12. To fix the issue, you can simply create a symbolic link lib-linux64, which points to lib, inside your SystemC installation directory /home/computation/Desktop/systemc-2.3.3-install using: cd /home/computation/Desktop/systemc-2.3.3-install ln -s lib lib-linux64 The experimental CMake-based build system distributed with SystemC provides to this end the setting INSTALL_LIB_TARGET_ARCH_SYMLINK. If enabled (default is OFF), the symlink is automatically created during installation of the SystemC library. Ideally, all SystemC-related libraries would provide a CMake-based build system, which would detect SystemC based on the created configuration files. However, this still requires some improvements to SystemC's CMake files to update them to modern CMake conventions and then equivalent enhancements to the build systems of the other libraries. This is a considerable amount of work, we are currently lacking resources for.
  13. Directly editing the Makefiles generated by the GNU autotools is not recommended. You have to set it prior before doing "configure" to ensure the sources are correctly set up. As C++'11 support is marked as experimental for g++ 5.2.0, it is well possible that its C++ standard library implementation is not complete. I recommend you to try with a more recent C++ compiler, which defaults to C++'11 or later. The accompanying README and INSTALL documents of the libraries list on which platforms the libraries were tested including compiler versions.
  14. GCC 5.2.0 is an old compiler that still defaults to C++'98 even though it contains experimental support for C++'11. "std::enable_if" was introduced in C++'11. Therefore, it may work if you recompile all your SystemC-related libraries and applications with explicitly turned on support for C++'11 by adding "-std=gnu++11" as command line argument to the compiler calls. Most reliable is probably by setting the CXX environment variable.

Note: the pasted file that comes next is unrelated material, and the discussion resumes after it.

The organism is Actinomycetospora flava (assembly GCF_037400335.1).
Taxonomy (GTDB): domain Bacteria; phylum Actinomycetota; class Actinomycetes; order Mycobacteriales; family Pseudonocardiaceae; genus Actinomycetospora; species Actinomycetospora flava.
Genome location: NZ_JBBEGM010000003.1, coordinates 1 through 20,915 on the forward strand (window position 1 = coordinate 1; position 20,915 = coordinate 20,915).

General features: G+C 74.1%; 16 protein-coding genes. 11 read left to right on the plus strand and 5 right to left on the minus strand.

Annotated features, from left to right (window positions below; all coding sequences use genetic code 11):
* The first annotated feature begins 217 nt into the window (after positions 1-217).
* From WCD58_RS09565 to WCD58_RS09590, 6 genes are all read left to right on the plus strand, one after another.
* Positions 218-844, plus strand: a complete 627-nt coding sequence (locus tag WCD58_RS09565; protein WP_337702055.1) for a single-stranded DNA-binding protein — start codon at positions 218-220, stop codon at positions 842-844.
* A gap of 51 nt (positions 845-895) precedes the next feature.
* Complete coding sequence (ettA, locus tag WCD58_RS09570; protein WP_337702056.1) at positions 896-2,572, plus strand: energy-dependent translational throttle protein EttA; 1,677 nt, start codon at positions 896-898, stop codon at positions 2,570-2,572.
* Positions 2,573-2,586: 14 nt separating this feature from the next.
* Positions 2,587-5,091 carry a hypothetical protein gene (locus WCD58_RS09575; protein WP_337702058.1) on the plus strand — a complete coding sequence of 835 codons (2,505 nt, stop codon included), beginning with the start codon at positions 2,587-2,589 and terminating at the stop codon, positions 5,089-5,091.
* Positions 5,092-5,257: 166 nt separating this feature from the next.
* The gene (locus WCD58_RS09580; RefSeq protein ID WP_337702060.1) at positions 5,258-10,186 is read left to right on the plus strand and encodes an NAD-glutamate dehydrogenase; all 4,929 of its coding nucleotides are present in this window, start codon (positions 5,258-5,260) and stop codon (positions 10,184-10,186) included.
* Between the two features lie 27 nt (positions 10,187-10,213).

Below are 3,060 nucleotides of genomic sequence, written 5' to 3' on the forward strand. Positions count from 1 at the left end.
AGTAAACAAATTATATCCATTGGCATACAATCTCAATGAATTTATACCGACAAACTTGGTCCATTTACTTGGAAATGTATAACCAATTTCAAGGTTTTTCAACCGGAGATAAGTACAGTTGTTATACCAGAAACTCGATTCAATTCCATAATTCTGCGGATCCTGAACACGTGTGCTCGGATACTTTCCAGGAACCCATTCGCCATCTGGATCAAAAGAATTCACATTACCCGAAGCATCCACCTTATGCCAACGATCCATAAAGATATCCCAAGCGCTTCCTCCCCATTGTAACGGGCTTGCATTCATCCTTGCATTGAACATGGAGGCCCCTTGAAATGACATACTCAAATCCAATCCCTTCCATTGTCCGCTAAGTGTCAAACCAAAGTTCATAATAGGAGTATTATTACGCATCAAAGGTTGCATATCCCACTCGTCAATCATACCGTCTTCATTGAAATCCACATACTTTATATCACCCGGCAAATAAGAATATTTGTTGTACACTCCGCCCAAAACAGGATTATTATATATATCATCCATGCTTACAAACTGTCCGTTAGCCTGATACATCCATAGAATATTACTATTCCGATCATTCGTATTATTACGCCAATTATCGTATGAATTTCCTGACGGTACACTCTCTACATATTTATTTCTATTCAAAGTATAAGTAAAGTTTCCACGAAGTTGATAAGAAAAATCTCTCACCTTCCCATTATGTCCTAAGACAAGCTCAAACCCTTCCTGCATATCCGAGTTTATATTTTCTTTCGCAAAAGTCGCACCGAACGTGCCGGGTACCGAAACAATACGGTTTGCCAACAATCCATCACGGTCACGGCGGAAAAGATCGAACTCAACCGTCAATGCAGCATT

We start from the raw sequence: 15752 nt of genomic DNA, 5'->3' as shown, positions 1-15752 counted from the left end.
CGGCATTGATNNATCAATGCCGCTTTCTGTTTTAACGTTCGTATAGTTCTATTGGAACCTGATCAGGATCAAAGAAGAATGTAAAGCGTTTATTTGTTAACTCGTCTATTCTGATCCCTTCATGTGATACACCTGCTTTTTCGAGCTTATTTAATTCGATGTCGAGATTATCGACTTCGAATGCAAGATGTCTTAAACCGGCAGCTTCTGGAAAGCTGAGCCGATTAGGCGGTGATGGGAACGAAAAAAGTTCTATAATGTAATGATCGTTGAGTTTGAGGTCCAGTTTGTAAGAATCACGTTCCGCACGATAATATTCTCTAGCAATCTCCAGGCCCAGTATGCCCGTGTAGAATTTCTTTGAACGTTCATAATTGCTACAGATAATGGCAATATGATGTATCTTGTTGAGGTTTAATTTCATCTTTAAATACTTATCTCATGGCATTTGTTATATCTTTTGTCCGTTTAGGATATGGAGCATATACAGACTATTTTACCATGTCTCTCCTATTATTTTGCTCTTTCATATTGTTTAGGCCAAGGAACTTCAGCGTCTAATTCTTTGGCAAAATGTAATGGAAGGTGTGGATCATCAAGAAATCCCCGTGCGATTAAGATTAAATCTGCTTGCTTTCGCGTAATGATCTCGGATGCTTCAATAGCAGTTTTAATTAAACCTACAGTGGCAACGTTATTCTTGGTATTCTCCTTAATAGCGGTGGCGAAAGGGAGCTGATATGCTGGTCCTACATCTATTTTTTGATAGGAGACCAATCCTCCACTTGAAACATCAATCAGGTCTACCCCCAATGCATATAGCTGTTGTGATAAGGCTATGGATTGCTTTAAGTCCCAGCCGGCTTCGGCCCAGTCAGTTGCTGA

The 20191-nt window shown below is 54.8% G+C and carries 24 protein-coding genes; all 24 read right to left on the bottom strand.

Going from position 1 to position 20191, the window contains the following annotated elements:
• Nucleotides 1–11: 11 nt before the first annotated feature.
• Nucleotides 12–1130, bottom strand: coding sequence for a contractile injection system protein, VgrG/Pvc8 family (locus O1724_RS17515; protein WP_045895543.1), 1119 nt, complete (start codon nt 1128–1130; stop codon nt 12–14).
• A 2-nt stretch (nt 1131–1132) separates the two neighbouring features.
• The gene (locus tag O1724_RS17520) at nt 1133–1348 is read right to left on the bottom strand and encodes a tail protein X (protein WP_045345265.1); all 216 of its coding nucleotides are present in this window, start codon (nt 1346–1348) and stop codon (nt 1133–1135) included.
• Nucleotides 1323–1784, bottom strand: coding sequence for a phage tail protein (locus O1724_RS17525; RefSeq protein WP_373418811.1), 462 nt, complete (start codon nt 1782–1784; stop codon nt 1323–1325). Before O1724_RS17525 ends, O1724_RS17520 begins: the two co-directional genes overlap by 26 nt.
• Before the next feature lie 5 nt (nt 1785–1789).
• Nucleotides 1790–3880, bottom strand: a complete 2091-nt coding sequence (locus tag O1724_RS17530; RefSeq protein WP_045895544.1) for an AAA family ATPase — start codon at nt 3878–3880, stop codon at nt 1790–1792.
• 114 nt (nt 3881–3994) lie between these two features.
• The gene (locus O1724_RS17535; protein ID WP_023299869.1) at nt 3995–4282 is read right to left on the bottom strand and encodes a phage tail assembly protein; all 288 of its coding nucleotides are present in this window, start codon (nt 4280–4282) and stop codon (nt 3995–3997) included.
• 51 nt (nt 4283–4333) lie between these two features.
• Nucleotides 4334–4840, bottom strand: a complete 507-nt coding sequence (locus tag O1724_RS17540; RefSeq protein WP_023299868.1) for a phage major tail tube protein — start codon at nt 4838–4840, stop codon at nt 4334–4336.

15. Happy new year @Paul Floyd! Thanks for the further analysis and proposed patch! We'll have a look on it.
  16. Thanks @Paul Floyd for this additional information and analysis! It is very helpful to be able to reproduce the issues on our side and to fix them.
  17. Thanks @Paul Floyd for reporting the issue! I have forwarded it to the SystemC LWG. Could you please provide some more details about your OS environment, compiler/valgrind versions as well as the version of the SystemC library and regression test suite for which you observed the issues?
  18. Thanks for reporting this issue, I have forwarded it to the SystemC LWG.
  19. Dear Julien, thanks for reporting that issue! I confirm your findings and have forwarded the issue to the SystemC LWG so that it can be fixed. I am sorry for the long delay reacting to your message due to the summer vacation period. Best regards, Torsten Maehne
  20. No, unfortunately not yet. Due to the summer vacation period, no one found yet the time to investigate and find a potential fix for that issue.
  21. Each port of a module needs to be bound to some channel -- in your case of type sc_signal_rv<W> (see IEEE Std 1666-2011, clause 6.17). In you example, you would do this binding in sc_main(). However, you model lacks also stimuli generation. You seem to be just starting with C++ and SystemC: I suggest to read first a good book on C++ and SystemC before trying to write your own models. E.g., check out isocpp.org/get-starte, Doulos, and "SystemC: From the Ground Up, Second Edition".
  22. As you already found out, sc_get_current_process_handle() is not suitable, which is confirmed by IEEE Std 1666-2011, clause 5.6.7: "When called from sc_main during simulation, sc_get_current_process_handle shall return an invalid handle." To my knowledge, the standard does not define a function, which would return directly the information you want to obtain. I would suggest to augment your models with suitable logging code, which might be conditionally activated once your simulation enters an interesting phase. Logging could be done in the simplest case to the console or you might hand the information over to some global function/object first, which processes further the information before storing/outputting it.